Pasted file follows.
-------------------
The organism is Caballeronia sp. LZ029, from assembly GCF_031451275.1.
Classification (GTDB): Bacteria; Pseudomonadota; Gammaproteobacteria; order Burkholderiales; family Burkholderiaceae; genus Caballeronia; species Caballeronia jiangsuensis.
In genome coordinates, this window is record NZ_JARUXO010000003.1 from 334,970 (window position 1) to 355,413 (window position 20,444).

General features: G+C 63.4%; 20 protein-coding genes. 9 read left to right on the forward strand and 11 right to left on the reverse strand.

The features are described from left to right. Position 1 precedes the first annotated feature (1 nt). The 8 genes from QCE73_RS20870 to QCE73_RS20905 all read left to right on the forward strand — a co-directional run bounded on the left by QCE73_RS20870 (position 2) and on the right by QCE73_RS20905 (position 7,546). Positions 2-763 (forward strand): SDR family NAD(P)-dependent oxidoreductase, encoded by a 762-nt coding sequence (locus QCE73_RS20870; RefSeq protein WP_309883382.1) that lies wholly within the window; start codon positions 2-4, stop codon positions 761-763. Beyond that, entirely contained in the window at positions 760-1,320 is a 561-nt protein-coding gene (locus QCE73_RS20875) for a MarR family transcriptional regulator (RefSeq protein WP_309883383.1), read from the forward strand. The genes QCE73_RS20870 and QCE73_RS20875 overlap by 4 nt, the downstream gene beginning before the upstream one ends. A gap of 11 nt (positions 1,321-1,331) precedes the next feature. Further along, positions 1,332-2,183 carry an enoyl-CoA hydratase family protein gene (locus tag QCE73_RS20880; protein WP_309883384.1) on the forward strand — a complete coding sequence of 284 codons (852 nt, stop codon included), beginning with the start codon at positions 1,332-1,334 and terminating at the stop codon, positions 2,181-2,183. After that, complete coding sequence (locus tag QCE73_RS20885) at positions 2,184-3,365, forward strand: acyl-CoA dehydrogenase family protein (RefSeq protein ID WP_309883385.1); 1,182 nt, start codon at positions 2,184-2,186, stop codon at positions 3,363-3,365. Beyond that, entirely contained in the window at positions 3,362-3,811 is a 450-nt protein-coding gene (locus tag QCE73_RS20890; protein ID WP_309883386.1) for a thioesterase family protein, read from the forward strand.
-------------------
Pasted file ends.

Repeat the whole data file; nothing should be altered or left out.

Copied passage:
The organism is Caballeronia sp. LZ029, from assembly GCF_031451275.1.
Classification (GTDB): Bacteria; Pseudomonadota; Gammaproteobacteria; order Burkholderiales; family Burkholderiaceae; genus Caballeronia; species Caballeronia jiangsuensis.
In genome coordinates, this window is record NZ_JARUXO010000003.1 from 334,970 (window position 1) to 355,413 (window position 20,444).

General features: G+C 63.4%; 20 protein-coding genes. 9 read left to right on the forward strand and 11 right to left on the reverse strand.

The features are described from left to right. Position 1 precedes the first annotated feature (1 nt). The 8 genes from QCE73_RS20870 to QCE73_RS20905 all read left to right on the forward strand — a co-directional run bounded on the left by QCE73_RS20870 (position 2) and on the right by QCE73_RS20905 (position 7,546). Positions 2-763 (forward strand): SDR family NAD(P)-dependent oxidoreductase, encoded by a 762-nt coding sequence (locus QCE73_RS20870; RefSeq protein WP_309883382.1) that lies wholly within the window; start codon positions 2-4, stop codon positions 761-763. Beyond that, entirely contained in the window at positions 760-1,320 is a 561-nt protein-coding gene (locus QCE73_RS20875) for a MarR family transcriptional regulator (RefSeq protein WP_309883383.1), read from the forward strand. The genes QCE73_RS20870 and QCE73_RS20875 overlap by 4 nt, the downstream gene beginning before the upstream one ends. A gap of 11 nt (positions 1,321-1,331) precedes the next feature. Further along, positions 1,332-2,183 carry an enoyl-CoA hydratase family protein gene (locus tag QCE73_RS20880; protein WP_309883384.1) on the forward strand — a complete coding sequence of 284 codons (852 nt, stop codon included), beginning with the start codon at positions 1,332-1,334 and terminating at the stop codon, positions 2,181-2,183. After that, complete coding sequence (locus tag QCE73_RS20885) at positions 2,184-3,365, forward strand: acyl-CoA dehydrogenase family protein (RefSeq protein ID WP_309883385.1); 1,182 nt, start codon at positions 2,184-2,186, stop codon at positions 3,363-3,365. Beyond that, entirely contained in the window at positions 3,362-3,811 is a 450-nt protein-coding gene (locus tag QCE73_RS20890; protein ID WP_309883386.1) for a thioesterase family protein, read from the forward strand.